Samsung Electronics America earns top marks from J.D. Power and Associates
RIDGEFIELD PARK, N.J. — Samsung Electronics America Inc.received the highest customer satisfaction ranking in three categories in the annual J.D. Power and Associates 2012 Kitchen and Laundry Appliance StudiesSM. The company was a winner in the refrigeration category for the seventh year out of the last eight years, the dryer category for the fifth consecutive year and the washer category for the fourth consecutive year.
To arrive at the rankings, J.D. Power and Associates surveyed consumers who had purchased appliances in the past 24 months. Satisfaction is measured on a scale of 1,000 based on six factors: ease of use; features; performance and reliability; styling and appearance; warranty and price. According to the study:
Samsung earned a score of 807 points in the refrigeration category (average:753), performing well in the criteria of features and pricing.
In the washer category, Samsung earned a score of 824 (average:779), excelling in the factors of performance and reliability, price, and styling and appearance.
In the dryer category, the brand earned 822 points (average:781), scoring highly in the factors of performance and reliability, ease of use, and price.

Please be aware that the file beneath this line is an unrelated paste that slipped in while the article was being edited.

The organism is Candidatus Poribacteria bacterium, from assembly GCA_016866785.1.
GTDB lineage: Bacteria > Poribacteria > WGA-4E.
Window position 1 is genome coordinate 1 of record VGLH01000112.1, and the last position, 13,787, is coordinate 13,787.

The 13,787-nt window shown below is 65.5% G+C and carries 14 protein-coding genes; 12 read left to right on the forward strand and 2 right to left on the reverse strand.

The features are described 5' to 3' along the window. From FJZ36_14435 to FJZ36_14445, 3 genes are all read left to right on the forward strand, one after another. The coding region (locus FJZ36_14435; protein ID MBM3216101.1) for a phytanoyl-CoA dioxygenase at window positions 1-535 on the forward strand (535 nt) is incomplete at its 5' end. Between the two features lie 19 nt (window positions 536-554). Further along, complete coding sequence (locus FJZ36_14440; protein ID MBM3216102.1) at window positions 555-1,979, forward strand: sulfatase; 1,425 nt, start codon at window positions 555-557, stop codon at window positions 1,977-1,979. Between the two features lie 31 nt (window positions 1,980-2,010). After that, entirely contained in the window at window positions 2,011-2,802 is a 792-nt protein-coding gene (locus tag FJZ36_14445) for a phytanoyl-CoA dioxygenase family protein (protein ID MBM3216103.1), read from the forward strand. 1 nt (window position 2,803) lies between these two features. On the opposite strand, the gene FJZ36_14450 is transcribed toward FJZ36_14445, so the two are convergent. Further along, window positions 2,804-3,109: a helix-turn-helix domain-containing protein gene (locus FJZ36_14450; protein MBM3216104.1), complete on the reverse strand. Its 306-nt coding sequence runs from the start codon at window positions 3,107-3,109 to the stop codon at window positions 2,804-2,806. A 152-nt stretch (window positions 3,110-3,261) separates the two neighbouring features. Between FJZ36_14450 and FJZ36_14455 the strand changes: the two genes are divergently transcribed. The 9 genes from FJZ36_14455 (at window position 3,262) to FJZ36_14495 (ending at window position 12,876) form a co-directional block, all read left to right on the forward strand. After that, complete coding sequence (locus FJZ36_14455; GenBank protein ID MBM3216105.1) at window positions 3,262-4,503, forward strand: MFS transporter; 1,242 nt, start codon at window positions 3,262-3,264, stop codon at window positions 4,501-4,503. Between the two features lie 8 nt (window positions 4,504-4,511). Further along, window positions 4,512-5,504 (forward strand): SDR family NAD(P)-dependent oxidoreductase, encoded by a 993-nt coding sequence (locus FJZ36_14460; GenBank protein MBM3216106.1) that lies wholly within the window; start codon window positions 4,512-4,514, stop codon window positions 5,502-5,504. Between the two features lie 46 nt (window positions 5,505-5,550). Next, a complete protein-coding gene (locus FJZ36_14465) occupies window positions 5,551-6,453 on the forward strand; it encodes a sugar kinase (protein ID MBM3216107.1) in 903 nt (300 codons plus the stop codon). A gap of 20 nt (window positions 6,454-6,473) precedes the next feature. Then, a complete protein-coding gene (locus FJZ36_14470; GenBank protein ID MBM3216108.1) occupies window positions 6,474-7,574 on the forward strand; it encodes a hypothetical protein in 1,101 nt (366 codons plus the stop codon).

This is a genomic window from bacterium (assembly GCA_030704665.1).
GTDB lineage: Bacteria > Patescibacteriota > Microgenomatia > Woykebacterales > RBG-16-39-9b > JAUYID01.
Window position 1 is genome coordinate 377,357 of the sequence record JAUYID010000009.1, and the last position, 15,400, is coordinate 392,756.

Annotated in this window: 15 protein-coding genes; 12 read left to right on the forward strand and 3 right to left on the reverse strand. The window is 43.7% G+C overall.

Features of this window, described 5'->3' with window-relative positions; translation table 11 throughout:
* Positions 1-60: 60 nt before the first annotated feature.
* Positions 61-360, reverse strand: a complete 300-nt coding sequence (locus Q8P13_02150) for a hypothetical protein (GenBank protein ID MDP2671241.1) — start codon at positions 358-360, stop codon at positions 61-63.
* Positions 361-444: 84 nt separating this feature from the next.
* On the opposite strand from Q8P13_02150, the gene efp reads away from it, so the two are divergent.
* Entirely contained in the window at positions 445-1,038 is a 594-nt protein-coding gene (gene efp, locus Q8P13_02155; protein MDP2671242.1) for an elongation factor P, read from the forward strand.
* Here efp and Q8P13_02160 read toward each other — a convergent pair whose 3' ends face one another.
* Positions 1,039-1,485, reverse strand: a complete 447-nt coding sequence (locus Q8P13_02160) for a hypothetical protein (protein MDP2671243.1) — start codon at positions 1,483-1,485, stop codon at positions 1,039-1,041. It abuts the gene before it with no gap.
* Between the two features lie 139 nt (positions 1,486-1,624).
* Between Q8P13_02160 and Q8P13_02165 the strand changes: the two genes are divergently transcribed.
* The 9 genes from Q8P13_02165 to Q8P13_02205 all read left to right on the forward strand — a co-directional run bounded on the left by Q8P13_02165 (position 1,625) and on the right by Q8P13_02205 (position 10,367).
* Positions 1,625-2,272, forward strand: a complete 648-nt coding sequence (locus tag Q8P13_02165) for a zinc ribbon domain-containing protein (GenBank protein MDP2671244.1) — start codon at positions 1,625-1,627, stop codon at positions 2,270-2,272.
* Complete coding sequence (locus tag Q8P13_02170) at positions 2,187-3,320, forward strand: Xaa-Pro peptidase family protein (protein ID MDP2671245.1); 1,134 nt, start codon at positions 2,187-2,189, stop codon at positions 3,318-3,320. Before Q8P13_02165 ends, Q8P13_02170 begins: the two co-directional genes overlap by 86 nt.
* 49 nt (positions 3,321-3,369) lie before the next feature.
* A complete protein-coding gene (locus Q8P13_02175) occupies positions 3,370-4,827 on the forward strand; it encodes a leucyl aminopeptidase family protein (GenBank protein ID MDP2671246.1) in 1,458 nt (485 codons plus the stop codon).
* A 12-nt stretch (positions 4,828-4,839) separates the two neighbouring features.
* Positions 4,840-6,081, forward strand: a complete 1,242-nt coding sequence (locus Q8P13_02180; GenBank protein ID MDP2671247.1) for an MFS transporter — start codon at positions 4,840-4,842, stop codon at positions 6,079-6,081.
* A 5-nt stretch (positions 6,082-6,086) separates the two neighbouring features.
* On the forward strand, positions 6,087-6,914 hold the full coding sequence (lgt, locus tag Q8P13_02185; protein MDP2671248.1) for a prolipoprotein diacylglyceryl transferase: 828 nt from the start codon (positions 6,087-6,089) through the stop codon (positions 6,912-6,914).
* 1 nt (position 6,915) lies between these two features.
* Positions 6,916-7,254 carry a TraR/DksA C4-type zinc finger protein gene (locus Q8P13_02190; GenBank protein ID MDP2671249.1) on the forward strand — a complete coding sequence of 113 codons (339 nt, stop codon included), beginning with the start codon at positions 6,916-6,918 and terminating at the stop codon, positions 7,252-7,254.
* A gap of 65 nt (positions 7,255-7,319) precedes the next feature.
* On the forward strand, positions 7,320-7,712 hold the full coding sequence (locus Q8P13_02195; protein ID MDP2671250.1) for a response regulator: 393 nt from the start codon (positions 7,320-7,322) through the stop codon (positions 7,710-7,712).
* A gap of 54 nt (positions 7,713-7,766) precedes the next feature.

“Samsung’s number one goal is to use our new product and technological expertise to create products that are highly relevant and meaningful for the way consumers are living their lives, so to receive such high scores in this year’s study is particularly gratifying,” said Kevin Dexter, SVP home appliance at Samsung Electronics America. “Year after year, we are humbled by the praise and support we receive from consumers and retail partners. It is truly an honor to be recognized by J.D. Power and Associates.”
Hot Topic names head of plus size division
CITY OF INDUSTRY, Calif. — Teen retailer Hot Topic has named Kate Horton as VP, general merchandise manager for itsTorrid division, which retails fashion apparel, lingerie and accessories for young women who wear sizes 12 and up.
Reporting to Hot Topic Inc. chairman and CEO Lisa Harper, Horton will drive the merchandising strategy for Torrid, leading a team of merchants to develop an assortment of fashion apparel that is reflective of the brand’s position, is enticing to consumers, and drives sales and profit margins.
“Over the last year we have developed what we believe to be a compelling and well-differentiated position for the Torrid brand, in a niche market that’s completely underserved by the women’s fashion retail industry,” said Harper. “We are confident that Kate – with her broad merchandising experience – will drive the strategy forward while we accelerate the growth of the Torrid brand in the coming years.”
Horton has nearly two decades of experience in retail merchandising, most recently as VP, merchandising and sourcing for Soma Intimates’ Foundations division. She has held a variety of merchandising roles at companies including Robinsons-May, Fashion Forms, Felina Lingerie and the Marmaxx Group.
“Achieving the proper fit – particularly in key categories like bras – is critical to our business,” continued Harper. “Kate’s experience in this area will be valuable as we continue to expand the lingerie assortment at Torrid.
Making sense of “mandate” madness